Forest institution restructurings

Rapid changes in forestry in the Asia-Pacific region are reflected in rapid changes in forestry institutional structures. A general shift in the region, towards more participatory philosophies, means that forestry departments in many countries have devolved significant forest management responsibilities. The challenge for these institutions is to reposition themselves to remain effective institutions, while ensuring staff acquire new skills to carry out significantly different types of work.

Governments throughout Asia and the Pacific are attempting to achieve SFM and biodiversity conservation by decentralizing authority and responsibility for resource management. Discernible shifts can be seen that move away from centralized forestry departments and towards the devolution of forest management responsibilities, to state or provincial agencies, to the private sector, and to community and NGO groups. The trend to decentralize is driven by a range of factors, including efforts to reduce central bureaucracies and cut budgets, some history of government forest management failures, growing commitment to more socially equitable forest management, and, in some cases, the international trend towards increased economic liberalization and market orientation.

Forest production in the Asia-Pacific region

Total roundwood production in the Asia-Pacific region in 2000[5], amounted to 758 million m3, or 24.7 percent of global production. Production of wood for fuel in the region totalled 515 million m3, amounting to 34 percent of global fuelwood production. Roundwood production for industrial purposes amounted to 243 million m3, or 16 percent of world production. Coniferous industrial roundwood production in the Asia-Pacific region totalled 113 million m3, and non-coniferous production was 130 million m3. Industrial roundwood production from forest plantations in the region in 2000 was estimated to be 142 million m3, which suggests that current production from natural forests is somewhere in the vicinity of 100 million m3.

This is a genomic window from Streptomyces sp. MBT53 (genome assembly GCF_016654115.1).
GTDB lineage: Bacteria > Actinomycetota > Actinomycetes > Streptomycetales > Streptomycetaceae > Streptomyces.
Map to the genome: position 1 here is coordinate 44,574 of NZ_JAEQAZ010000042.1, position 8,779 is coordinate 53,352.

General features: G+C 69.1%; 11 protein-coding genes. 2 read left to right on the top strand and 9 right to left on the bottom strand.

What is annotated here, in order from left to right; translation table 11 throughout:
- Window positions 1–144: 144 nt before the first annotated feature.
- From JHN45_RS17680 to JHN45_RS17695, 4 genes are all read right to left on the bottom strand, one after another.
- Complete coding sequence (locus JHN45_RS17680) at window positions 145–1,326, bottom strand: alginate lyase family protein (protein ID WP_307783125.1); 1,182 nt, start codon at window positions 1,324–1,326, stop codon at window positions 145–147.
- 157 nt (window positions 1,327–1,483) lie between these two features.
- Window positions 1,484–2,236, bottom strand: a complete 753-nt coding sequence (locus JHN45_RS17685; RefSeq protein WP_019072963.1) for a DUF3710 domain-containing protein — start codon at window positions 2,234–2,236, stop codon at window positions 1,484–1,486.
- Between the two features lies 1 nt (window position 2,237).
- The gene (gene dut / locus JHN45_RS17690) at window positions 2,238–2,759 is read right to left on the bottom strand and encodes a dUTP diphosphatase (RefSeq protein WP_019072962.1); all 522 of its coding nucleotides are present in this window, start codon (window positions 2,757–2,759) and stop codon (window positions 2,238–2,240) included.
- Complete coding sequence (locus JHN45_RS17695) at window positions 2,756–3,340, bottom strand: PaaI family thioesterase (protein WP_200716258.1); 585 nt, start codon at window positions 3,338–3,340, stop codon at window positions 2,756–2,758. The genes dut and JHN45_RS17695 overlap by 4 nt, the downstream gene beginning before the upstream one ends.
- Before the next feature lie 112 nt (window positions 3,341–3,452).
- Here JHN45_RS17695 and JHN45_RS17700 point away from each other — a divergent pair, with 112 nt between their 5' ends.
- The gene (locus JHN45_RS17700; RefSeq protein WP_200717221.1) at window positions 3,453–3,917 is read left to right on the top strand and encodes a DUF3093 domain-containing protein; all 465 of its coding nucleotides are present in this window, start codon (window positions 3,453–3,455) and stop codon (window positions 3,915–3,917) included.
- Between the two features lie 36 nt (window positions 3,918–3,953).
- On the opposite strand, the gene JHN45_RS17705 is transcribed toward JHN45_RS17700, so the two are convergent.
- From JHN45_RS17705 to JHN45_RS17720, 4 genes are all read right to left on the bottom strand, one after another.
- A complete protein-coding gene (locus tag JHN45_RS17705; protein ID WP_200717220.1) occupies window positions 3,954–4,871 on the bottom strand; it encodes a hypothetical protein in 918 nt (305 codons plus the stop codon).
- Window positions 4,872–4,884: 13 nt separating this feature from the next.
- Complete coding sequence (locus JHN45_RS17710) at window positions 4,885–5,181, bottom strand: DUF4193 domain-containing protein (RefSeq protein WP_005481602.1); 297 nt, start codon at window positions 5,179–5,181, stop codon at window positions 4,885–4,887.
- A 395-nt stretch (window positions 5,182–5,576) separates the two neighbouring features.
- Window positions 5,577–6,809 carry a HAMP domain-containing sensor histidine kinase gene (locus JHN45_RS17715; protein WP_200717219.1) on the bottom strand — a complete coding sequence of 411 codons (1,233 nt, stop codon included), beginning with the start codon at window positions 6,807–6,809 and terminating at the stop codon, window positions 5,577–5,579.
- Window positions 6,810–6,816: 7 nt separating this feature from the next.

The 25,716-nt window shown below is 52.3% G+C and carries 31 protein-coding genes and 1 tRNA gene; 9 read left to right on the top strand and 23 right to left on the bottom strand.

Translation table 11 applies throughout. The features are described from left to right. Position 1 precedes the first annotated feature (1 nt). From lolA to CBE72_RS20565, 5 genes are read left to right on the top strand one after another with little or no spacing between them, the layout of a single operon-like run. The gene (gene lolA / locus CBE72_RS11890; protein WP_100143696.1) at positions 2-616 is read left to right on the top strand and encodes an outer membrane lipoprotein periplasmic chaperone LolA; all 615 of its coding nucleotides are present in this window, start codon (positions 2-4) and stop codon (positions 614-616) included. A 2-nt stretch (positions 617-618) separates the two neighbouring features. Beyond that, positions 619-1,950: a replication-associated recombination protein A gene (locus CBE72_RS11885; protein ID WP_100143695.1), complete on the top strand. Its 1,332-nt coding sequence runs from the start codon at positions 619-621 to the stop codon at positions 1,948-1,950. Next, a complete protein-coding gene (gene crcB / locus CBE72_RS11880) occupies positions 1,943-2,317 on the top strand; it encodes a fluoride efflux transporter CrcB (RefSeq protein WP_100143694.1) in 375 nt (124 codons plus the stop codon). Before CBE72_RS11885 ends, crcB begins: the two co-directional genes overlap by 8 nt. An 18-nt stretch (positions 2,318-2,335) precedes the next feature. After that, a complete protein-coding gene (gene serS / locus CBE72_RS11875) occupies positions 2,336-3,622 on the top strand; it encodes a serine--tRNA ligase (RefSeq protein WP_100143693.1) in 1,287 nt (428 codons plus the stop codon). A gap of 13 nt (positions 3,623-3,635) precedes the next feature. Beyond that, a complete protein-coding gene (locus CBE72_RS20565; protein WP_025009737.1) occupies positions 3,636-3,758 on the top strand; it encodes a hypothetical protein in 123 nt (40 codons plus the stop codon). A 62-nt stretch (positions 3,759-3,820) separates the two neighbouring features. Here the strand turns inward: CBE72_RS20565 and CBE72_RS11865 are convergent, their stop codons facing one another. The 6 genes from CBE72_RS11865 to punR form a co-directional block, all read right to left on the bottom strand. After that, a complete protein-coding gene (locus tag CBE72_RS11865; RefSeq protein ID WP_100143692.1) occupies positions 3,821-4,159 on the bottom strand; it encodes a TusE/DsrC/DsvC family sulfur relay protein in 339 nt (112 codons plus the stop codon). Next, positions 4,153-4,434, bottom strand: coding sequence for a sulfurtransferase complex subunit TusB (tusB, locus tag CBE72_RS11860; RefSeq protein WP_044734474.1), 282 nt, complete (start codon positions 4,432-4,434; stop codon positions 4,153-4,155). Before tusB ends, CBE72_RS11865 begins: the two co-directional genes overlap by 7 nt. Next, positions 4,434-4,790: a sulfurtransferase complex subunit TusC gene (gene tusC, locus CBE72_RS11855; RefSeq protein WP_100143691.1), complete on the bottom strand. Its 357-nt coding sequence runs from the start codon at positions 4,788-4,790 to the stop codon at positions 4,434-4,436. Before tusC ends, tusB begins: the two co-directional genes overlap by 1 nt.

There remains considerable scope for improvement in forest-harvesting statistics. Some critics suggest actual harvesting in some countries may be twice as high as official figures due to reporting discrepancies, inefficient data collection, illegal logging and various other forms of corruption that result in distortion in the data.

Changes in industrial roundwood harvest

Figure 1 shows changes in industrial roundwood harvest levels in subregions during the past decade. Among the most evident features in the chart are the significant declines in harvest in South Asia and Insular Southeast Asia, largely as a result of declining harvests in India, Malaysia and Indonesia. Industrial roundwood harvest in these three countries is reported to have declined collectively by slightly more than 50 million m3 in 2001 compared with 1991 levels. Reduced harvesting in these countries is primarily a result of tighter regulations on forest harvesting, including a ban on harvesting in India’s natural forests. Changes in trade dynamics include import access in India, and shifts toward the production of higher value products. As noted above, at least part of the decline is a result of harvesting not being recorded in official statistics.

Figure 1. Changes in industrial roundwood harvest by Asia-Pacific subregion

The Advanced Industrialized Countries grouping has been separated to display Australasia (Australia and New Zealand) and Japan as separate components, to show the marked increase in Australasian harvests and a commensurate decline in Japan’s harvest.

The decline in Japanese roundwood production is primarily due to increasing costs rendering harvesting uneconomic in many areas. The Australasian industrial roundwood harvest has increased by 12 million m3 per annum during the past decade, and a similar magnitude of increase is expected during the next decade as new plantations mature. Similarly, the timber harvest in China increased modestly from 1991 to 2001, but this does not’ reflect a significant substitution of plantation grown timber for timber sourced from natural forests. During the next decade, plantation timber supplies in China are expected to increase dramatically.

Summary of trends

The Asia-Pacific region is characterized by the following trends:

Implications for forest statisticians

Obviously, forest statistics’ collection is affected by both the diversity and changes expressed above. The effects relate to:

Given these challenges of diversity and change, which are impacted by a wide range of drivers affecting forest production, the forest statisticians and policy analysts will require:

Improving forest product information flow in the context of globalization

Rohan Nelson[6] and Peter Kanowski[7]

Forest product information flow

Forest product information provides data that assist decision-making in:

There are various levels of information and decision-making, including:

These decisions affect:

Contentions relating to forest product information flow

Responses to these contentions

Challenging issues

Responses to these challenges

Roundwood removals in New Zealand: Where does all the wood go?

Judith Dennis[8]

Introduction